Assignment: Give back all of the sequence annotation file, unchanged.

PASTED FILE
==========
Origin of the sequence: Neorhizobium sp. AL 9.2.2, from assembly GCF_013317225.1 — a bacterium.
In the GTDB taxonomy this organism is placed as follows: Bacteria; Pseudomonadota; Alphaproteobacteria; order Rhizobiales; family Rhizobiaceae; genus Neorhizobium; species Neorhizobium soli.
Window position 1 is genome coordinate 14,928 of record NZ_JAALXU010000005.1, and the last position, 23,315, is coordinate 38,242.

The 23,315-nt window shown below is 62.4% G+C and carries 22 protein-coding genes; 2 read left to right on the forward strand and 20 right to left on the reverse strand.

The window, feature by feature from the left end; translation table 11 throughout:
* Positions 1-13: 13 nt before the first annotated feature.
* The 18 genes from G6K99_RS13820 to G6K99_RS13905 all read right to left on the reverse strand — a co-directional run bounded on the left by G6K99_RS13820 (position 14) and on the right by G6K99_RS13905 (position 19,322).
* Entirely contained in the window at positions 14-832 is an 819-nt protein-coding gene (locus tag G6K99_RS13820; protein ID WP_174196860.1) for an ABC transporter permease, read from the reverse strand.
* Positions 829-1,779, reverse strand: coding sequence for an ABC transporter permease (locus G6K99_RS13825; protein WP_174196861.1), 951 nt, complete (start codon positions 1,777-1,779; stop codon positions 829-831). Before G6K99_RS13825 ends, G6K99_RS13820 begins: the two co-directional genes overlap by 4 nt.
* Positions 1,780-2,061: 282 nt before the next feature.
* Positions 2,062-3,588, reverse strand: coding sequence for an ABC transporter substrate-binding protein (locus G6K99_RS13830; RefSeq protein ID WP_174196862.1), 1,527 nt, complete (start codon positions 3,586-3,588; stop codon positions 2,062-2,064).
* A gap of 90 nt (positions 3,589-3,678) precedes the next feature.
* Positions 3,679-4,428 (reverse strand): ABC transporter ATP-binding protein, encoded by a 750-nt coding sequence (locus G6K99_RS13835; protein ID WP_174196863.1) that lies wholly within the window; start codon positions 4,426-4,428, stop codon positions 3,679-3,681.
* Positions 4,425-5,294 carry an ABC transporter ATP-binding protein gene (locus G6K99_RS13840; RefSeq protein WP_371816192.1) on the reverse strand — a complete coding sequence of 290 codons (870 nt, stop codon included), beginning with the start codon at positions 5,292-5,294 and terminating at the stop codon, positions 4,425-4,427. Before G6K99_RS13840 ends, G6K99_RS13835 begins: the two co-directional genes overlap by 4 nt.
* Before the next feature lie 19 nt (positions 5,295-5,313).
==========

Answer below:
Origin of the sequence: Neorhizobium sp. AL 9.2.2, from assembly GCF_013317225.1 — a bacterium.
In the GTDB taxonomy this organism is placed as follows: Bacteria; Pseudomonadota; Alphaproteobacteria; order Rhizobiales; family Rhizobiaceae; genus Neorhizobium; species Neorhizobium soli.
Window position 1 is genome coordinate 14,928 of record NZ_JAALXU010000005.1, and the last position, 23,315, is coordinate 38,242.

The 23,315-nt window shown below is 62.4% G+C and carries 22 protein-coding genes; 2 read left to right on the forward strand and 20 right to left on the reverse strand.

The window, feature by feature from the left end; translation table 11 throughout:
* Positions 1-13: 13 nt before the first annotated feature.
* The 18 genes from G6K99_RS13820 to G6K99_RS13905 all read right to left on the reverse strand — a co-directional run bounded on the left by G6K99_RS13820 (position 14) and on the right by G6K99_RS13905 (position 19,322).
* Entirely contained in the window at positions 14-832 is an 819-nt protein-coding gene (locus tag G6K99_RS13820; protein ID WP_174196860.1) for an ABC transporter permease, read from the reverse strand.
* Positions 829-1,779, reverse strand: coding sequence for an ABC transporter permease (locus G6K99_RS13825; protein WP_174196861.1), 951 nt, complete (start codon positions 1,777-1,779; stop codon positions 829-831). Before G6K99_RS13825 ends, G6K99_RS13820 begins: the two co-directional genes overlap by 4 nt.
* Positions 1,780-2,061: 282 nt before the next feature.
* Positions 2,062-3,588, reverse strand: coding sequence for an ABC transporter substrate-binding protein (locus G6K99_RS13830; RefSeq protein ID WP_174196862.1), 1,527 nt, complete (start codon positions 3,586-3,588; stop codon positions 2,062-2,064).
* A gap of 90 nt (positions 3,589-3,678) precedes the next feature.
* Positions 3,679-4,428 (reverse strand): ABC transporter ATP-binding protein, encoded by a 750-nt coding sequence (locus G6K99_RS13835; protein ID WP_174196863.1) that lies wholly within the window; start codon positions 4,426-4,428, stop codon positions 3,679-3,681.
* Positions 4,425-5,294 carry an ABC transporter ATP-binding protein gene (locus G6K99_RS13840; RefSeq protein WP_371816192.1) on the reverse strand — a complete coding sequence of 290 codons (870 nt, stop codon included), beginning with the start codon at positions 5,292-5,294 and terminating at the stop codon, positions 4,425-4,427. Before G6K99_RS13840 ends, G6K99_RS13835 begins: the two co-directional genes overlap by 4 nt.
* Before the next feature lie 19 nt (positions 5,295-5,313).